This past year, location services have come into their own. The hardware and software have aligned to allow for tracking users location, without killing their phone's battery. As this technology becomes more refined, so do the sensibilities of your users. They are more savvy about being tracked and need to be showed the benefit of location tracking.
As an app creator, you now have to balance grabbing a user's location to provide benefit against their wariness of giving it to you. The first question you have to ask yourself, does my app need to grab their location? What benefit is it to you? What benefit is it to your users? Do I require their location when the app is in the background or only while they are using the app?
The majority of apps do not require a user's location. At best it only helps or enhances the experience. Note taking apps, calendar apps, social media apps, news apps, and general information apps usually fall into this category. The addition of location is not critical to them, but it may help or enhance the experience a little, such as seeing the notes you created at that location or checking out local news. Only ask for location when it seems necessary and useful. Be prepared for it to be rejected.
Other apps require location, but can function without a user's exact point. Uber and Yelp are great examples of this. They put location at their core, so when you go into the app content is relevant to where you are at right now. What if a user decided not to give one of these apps access to their location? This can be negated by a search bar of locations or an exact address input. These are also effective methods to get an exact location when indoors or the phone has poor signal strength.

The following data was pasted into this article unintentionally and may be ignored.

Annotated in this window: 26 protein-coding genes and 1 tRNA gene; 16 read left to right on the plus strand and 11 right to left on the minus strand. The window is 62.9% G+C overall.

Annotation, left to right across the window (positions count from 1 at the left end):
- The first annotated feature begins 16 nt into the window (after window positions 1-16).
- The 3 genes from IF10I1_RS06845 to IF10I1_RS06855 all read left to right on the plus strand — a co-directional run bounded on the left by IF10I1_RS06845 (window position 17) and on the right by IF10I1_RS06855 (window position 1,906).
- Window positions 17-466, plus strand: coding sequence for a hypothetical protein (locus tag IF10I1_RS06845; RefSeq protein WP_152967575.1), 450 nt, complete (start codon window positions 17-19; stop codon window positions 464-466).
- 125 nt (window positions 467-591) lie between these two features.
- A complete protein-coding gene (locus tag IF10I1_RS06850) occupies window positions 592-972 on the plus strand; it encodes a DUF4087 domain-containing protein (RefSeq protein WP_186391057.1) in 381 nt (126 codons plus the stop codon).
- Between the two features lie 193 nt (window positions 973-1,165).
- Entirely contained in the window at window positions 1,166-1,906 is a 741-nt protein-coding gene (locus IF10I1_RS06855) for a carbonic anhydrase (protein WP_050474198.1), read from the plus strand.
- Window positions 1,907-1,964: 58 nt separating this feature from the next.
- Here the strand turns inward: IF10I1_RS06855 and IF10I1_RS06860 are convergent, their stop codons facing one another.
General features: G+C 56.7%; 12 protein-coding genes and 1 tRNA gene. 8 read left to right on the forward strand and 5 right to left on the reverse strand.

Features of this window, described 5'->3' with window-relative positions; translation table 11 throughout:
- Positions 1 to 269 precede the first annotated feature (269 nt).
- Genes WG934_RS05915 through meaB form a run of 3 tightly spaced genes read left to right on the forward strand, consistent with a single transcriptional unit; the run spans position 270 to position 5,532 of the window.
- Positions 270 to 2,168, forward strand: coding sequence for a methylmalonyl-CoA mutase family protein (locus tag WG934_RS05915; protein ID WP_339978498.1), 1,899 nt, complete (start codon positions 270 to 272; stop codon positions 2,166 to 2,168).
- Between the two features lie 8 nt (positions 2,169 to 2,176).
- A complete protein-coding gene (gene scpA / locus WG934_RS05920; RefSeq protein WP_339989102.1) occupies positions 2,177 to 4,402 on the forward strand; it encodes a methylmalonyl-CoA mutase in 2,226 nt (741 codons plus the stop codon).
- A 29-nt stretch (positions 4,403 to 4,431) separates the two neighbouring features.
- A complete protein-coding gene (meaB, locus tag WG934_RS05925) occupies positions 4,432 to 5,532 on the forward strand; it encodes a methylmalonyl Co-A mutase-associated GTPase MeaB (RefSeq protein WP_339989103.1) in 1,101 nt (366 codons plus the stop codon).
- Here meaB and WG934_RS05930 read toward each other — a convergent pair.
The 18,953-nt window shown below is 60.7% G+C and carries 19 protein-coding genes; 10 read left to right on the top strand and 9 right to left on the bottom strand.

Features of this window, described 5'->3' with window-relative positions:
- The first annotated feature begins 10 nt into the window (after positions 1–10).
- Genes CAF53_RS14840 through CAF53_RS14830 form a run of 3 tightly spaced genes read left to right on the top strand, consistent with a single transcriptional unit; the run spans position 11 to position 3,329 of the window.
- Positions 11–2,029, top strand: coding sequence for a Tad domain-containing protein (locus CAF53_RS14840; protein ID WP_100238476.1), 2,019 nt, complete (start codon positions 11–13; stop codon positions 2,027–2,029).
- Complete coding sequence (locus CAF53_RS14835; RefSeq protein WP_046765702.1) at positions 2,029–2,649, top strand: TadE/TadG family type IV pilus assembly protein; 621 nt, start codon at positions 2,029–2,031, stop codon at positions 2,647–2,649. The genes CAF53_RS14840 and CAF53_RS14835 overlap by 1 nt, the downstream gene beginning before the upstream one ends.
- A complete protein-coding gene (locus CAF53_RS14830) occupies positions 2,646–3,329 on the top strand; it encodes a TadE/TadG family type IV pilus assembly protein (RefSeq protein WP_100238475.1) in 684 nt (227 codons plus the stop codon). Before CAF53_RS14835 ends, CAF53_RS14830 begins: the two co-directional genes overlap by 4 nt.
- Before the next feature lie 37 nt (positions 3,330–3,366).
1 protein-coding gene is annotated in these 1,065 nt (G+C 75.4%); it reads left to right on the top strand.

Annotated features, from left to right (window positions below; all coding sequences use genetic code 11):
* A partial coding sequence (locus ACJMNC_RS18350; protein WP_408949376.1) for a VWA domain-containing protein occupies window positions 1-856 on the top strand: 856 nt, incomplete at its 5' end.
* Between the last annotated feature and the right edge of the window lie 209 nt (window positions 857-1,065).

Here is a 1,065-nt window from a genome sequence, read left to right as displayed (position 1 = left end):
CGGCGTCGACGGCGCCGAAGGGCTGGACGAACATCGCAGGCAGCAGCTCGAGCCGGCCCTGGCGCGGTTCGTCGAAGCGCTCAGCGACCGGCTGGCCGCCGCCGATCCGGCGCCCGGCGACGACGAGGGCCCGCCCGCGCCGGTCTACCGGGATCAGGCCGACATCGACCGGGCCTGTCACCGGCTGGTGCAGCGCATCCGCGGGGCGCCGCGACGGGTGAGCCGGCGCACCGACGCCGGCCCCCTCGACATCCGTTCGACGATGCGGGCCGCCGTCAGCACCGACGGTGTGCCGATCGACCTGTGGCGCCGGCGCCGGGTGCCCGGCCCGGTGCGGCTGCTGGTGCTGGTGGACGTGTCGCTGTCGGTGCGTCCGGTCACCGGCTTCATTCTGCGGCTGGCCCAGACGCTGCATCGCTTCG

Certain apps require a user's exact location to provide the most beneficial results. They are essentially crippled without the ability to track a location. Any transit app like Google maps falls into this category, as does the new social-local apps like Yik-Yak (an anonymous, local messaging app). Google maps needs to know where you're at or it just can not do it's job. The user should know about this upfront and be expecting the location requirement. Make sure you explain the benefit of your service to your user, before asking for location permissions. You really only get one chance at this.
Some of these apps require location data, while the app is in the background. This could be for navigation purposes, relevant push notifications, or pre-load local content in the background. Google Maps constantly tracks your location, once you setup a route and start navigating. This allows it to give you turn-by-turn directions. The downside is it'll drain your battery much more quickly than normal. It takes power to run all the antennas required to get a location fix. Apple has one work-around for this, Significant Location Change. It allows the app to only ping a user's location when they transfer cell towers. There is no exact distance or timing for this (it depends on the user's movements), but it significantly reduces the battery drain of an app and with some fancy calculations can be quite useful. This is one way apps like Foursquare are able to give you relevant suggestions based on where you are.
iBeacons are another way to deal with location tracking. They are great for indoors, where GPS and cellular tracking are less accurate, and can be utilized to even more relevancy. But that's a whole different post.
TL;DR: Making your app relevant to where a user is at that moment and providing them with the information they need are the crux of location tracking. If a user's current location is not necessary, make it optional. Make sure the benefits are apparent to the user or they may not allow location tracking. Battery life and user-willingness are your biggest constraints when dealing with location.